Bloomington, Minn. — Bridging Inc. founder Fran Heitzman has told the story hundreds, if not thousands of times. But he never gets tired of sharing the tale of how he started Bridging, Inc. in 1987.
"I was the maintenance man at Pax Christi Church in Eden Prairie. And a woman brought in a crib and asked me if we could use it in our nursery. I said, 'No, but just leave it here and I'll find a home for it.' I called Catholic Charities and they were overjoyed to get a crib," recalls Heitzman. "So that afternoon I just thought to myself, 'Why can't we do this? Why can't we take things people no longer need and give them to someone who needs it?'"
Soon the donations were pouring in and the program was forced to find a bigger space. For years Bridging Inc. borrowed a series of vacant warehouses. In 1998, the organization built its own 26,000 sq. ft. warehouse in Bloomington. Last January a second warehouse opened in the St. Cloud area.
Bridging Inc. has a good relationship with area hotels. Recently, Mystic Lake Casino decided to change the décor of its rooms and donated all of the old blankets and bedspreads.
Ron Osterbauer, the group's executive director, says this year Bridging Inc. is outfitting about 100 households a week. He says that's up from 75 families a week last year.
"About 80 percent of our clients earn less than $15,000 a year. A majority of them come from Hennepin County, but right now we're providing service in 24 counties," says Osterbauer. "A good share of them are women, and the sad part is that 46 percent of our clients are children under the age of 15."
On a recent morning, 18 families were signed up to pick out furniture. Fran Heitzman says there's a system to making sure people get what they need.
"I start them out in kitchen tables here, and you can see we have a great variety of tables," says Heitzman.
The Bridging Inc. warehouse is clean, well-organized and filled with all kinds of furniture; from the sturdy, plaid couches from the 1970s to brand new, just-out-of-the-box desks donated by Target.
Bridging's clients are screened through a social service agency. A social worker makes a home visit and determines what the family needs to run their household.
A checklist is made, and the clients have 45 minutes to take a guided shopping spree through Bridging's warehouse. They comb aisle after aisle of couches, kitchen tables, lamps, blankets and other household goods.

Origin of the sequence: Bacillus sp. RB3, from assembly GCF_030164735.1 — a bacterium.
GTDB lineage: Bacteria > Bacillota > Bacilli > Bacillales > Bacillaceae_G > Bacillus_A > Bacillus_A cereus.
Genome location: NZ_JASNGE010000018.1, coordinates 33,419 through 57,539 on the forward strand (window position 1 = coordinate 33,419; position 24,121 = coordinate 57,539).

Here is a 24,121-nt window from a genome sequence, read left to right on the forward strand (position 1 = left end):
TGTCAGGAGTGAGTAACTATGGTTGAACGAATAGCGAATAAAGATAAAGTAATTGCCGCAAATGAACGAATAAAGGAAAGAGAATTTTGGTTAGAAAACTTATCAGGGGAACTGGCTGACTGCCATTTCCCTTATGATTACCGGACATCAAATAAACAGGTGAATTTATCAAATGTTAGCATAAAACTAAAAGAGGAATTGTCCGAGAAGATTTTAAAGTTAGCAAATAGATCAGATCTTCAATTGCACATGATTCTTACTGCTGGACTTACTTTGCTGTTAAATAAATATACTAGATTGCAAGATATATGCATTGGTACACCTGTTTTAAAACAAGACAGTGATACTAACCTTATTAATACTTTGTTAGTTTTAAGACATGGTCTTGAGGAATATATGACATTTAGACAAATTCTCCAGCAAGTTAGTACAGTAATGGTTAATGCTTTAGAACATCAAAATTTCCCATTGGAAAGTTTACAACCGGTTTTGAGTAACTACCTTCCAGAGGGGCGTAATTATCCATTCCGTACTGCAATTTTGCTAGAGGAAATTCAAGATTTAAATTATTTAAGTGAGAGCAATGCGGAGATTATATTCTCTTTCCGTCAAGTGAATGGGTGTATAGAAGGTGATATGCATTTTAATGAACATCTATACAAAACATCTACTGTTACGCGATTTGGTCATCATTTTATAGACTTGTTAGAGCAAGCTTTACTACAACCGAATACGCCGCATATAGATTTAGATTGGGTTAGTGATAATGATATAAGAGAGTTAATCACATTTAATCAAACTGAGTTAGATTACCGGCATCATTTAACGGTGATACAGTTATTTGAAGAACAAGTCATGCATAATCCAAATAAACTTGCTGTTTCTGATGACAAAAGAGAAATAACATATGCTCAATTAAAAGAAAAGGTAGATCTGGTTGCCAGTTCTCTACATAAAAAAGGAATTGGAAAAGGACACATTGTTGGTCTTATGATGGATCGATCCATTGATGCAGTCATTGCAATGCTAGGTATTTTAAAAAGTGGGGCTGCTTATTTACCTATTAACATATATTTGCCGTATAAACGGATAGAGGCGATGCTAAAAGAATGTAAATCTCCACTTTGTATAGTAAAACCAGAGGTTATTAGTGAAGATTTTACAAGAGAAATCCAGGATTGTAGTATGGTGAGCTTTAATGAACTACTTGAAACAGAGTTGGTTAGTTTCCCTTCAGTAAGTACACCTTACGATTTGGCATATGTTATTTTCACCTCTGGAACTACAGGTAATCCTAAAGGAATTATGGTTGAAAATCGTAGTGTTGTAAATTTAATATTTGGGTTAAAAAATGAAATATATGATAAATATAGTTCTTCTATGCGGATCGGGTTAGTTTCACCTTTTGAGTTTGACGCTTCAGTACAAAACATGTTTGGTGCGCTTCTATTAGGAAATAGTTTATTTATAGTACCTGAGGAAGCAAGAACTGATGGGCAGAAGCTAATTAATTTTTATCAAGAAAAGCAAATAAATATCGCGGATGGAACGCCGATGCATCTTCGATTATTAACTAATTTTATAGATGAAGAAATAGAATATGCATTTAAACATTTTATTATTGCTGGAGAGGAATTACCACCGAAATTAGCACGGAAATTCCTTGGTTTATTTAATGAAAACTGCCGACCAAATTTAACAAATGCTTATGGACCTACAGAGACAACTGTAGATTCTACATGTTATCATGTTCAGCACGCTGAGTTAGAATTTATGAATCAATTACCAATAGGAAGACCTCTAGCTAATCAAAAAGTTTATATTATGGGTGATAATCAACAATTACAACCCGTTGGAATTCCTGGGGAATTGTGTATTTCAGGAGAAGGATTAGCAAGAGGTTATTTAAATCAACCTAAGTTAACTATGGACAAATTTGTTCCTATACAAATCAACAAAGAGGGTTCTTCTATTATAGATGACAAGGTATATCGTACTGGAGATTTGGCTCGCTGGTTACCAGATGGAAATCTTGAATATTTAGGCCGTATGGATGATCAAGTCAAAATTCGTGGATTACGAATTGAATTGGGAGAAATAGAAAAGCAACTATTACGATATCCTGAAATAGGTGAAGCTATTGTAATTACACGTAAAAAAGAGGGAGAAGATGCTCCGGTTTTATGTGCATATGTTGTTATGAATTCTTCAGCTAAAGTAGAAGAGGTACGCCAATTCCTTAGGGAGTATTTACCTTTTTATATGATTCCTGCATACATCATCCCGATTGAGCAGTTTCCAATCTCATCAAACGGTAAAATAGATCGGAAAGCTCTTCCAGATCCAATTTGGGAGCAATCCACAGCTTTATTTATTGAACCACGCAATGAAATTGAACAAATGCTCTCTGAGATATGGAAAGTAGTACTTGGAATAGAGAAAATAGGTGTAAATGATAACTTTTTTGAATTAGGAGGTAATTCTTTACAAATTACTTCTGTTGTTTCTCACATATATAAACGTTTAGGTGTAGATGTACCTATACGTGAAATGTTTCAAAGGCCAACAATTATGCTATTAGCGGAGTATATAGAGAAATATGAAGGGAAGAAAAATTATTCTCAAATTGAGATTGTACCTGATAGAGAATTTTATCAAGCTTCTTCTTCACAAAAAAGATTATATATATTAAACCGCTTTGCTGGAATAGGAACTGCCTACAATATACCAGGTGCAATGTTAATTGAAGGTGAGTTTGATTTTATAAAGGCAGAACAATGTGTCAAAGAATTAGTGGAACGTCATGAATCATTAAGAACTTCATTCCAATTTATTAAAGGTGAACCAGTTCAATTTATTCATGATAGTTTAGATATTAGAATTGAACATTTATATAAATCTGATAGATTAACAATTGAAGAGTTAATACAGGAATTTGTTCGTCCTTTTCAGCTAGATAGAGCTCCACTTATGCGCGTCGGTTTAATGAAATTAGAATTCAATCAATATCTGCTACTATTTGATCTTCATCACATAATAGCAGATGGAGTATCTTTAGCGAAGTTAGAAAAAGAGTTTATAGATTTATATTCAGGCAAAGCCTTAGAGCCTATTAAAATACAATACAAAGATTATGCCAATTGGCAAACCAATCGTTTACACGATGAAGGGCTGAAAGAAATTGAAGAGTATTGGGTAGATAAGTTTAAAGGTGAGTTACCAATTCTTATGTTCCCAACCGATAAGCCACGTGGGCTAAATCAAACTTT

(A little girl) looks at the silverware, and she looks at her mom and says, 'Just think Mom, now we won't have to share spoons when we eat.'
- Bridging Inc. founder Fran Heitzman
"Oh goodness, this place is awesome. And they do have some very nice things up here to help families with," says Steven Walker, a married father of two teenage girls and a 12-year-old son.
Until recently, his family has been homeless. But thanks to a social service agency they now live in a Bloomington apartment. Walker says he's back at work and things are looking up. He says he likes the quality of the furniture, and he found what he was looking for.
"A nice sofa. It's very good and sturdy. I looked for it because of my wife, having a surgical plate in her back. So I have to have something that's comfortable for her. That was one of my main things. I was very concerned for her, not so much for me," Walker says. "And then we found a recliner."
Walker says the new apartment and furniture will help his children feel better about their future.
Bridging founder Fran Heitzman says he's often touched by the reaction of children when they accompany their parents on the shopping spree.
"I'm standing right alongside this little girl. She looks at the silverware, she's holding it in her hand, and she looks at her mom and says, 'Just think Mom, now we won't have to share spoons when we eat.' Think what a spoon meant to that little girl," Heitzman recalls.
Heitzman says people who have homes often take simple possessions for granted. He says for most people, it's difficult to really picture what it's like rebuild a life from scratch.
"Can you imagine a woman coming out of a battered women's shelter? She's got three little kids and they walk into an apartment. They look around and they set down three plastic bags of clothes. There's nothing in that apartment," says Heitzman. "Now somewhere along the line she may have been given a can of soup. She does not have a can opener to open it with. She does not have a pan to heat it with on the stove. That's where Bridging comes in. We can supply that woman with everything basic she needs to set up this household."
Heitzman acknowledges the program has its critics.
"A lot of people say to me, 'Oh, them people that you try to serve -- they're all lazy and greedy and don't know how to work and stuff.' No, I wish they could be here for just one day and listen to their stories. They would change their attitude in a big, big hurry," says Heitzman.
"Because these people are just like you and I. Flesh and blood. Fallen on hard times. And somebody has to be there to say, 'Hey, I want to be there for you. I want to help you. I want to change your life.' And that's what we do here. That's what we do."
About 1,400 volunteers work at Bridging Inc. Heitzman calls them "living saints." He says they're the key to the organization's success.